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    Growing Pains or Growing Gains?

    Dec. 1, 2007
    Most of us reach the point where we’d like to grow our businesses. Often, the first place many owners look to do this is from within, by adding new products and services to their business mix. A second strategy is to grow through acquisitions.

    Where we’d like to grow our businesses. Often, the first place many owners look to do this is from within, by adding new products and services to their business mix. A second strategy is to grow through acquisitions.

    There are many reasons for considering acquisitions, such as:

    • acquiring new customers
    • geographical growth and diversification
    • acquiring technical expertise
    • availability of franchise location
    • economies of scale.

    Growing your company by acquiring a competitor can also be done as a defensive tactic: you acquire a company just to keep a competitor from buying it. It can also be ego-driven, in that you just want to have the biggest, baddest company around.

    However, take it from someone who has acquired four companies over the years — with mixed success — there are many pitfalls to growing through acquisition. However, understanding and following a process can increase your chances that your planned acquisition will be a happy and successful one.

    Establish the Foundation
    What do you hope to accomplish with your acquisition? That’s the first question you must ask. Don’t only look at the desired “big picture” outcome, also look at how you’re going to get there. For example, define your timetable. How much time and effort are you willing to spend in negotiations? They can often drag on for months. Also define your price range, and set parameters on how much you’ll borrow. How much are you willing to spend? How much are your willing to risk?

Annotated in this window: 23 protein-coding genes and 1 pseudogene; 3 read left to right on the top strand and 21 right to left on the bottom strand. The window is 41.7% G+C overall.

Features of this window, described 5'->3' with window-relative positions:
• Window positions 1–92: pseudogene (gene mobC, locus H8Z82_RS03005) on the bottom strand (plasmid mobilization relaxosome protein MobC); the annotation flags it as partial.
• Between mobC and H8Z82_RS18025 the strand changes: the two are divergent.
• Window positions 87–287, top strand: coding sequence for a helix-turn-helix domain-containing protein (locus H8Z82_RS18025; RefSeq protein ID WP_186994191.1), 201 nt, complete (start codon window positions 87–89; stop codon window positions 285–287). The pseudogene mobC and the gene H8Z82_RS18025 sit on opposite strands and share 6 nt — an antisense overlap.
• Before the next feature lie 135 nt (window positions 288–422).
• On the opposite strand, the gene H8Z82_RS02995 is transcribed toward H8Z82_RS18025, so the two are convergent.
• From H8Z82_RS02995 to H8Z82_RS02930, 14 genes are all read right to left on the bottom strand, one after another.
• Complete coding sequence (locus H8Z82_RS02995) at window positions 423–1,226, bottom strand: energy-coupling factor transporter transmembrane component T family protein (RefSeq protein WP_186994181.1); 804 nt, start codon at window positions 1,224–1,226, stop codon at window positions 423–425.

Next, conduct a reality check. Are you ready? Are you in good heath? Are you facing any difficult life issues? Do you have a good personal support system? Do you have enough time to spend on all the details that will be involved? These are all questions you need to ask yourself.

    Gauge if your organization is ready. Do you have a good management staff in place at your current organization? Does your current operation run smoothly, and have good standard operating procedures? Is your current company in good financial health? If you answered “no” to any of these, this may not be the right time to consider an acquisition. Take care of your current company first.

    Next, establish your team. In addition to a good management team, you may need the services of a personal advisor, a banker, an accountant, a lawyer, and a broker. If you do add any of these individuals to your team, be sure to clearly define their roles and establish a chain of command.

    Identify the Candidate
    Once you’re sure you’re ready to proceed with an acquisition, it’s time to find the right candidate. This might be a personal acquaintance, or you may hear of an owner who is thinking of selling through word-of-mouth. Some companies might run an ad to let buyers know their company is available, others may work through brokers.

    If you already have your eye on a company, you can work through a third party. It might be impossible to call a competitor and ask, “Would you like to sell me your company?” However, you can hire a lawyer and have him make the call, saying he represents an anonymous buyer.

    Once you have your target company identified, you’ll have to determine how to make the initial contact. I suggest always meeting on neutral ground (not at either your or your other company’s office), making sure it’s a place where competitors, wholesalers, and especially employees won’t see you. While all will know at some point, rumors at this stage could destabilize both companies.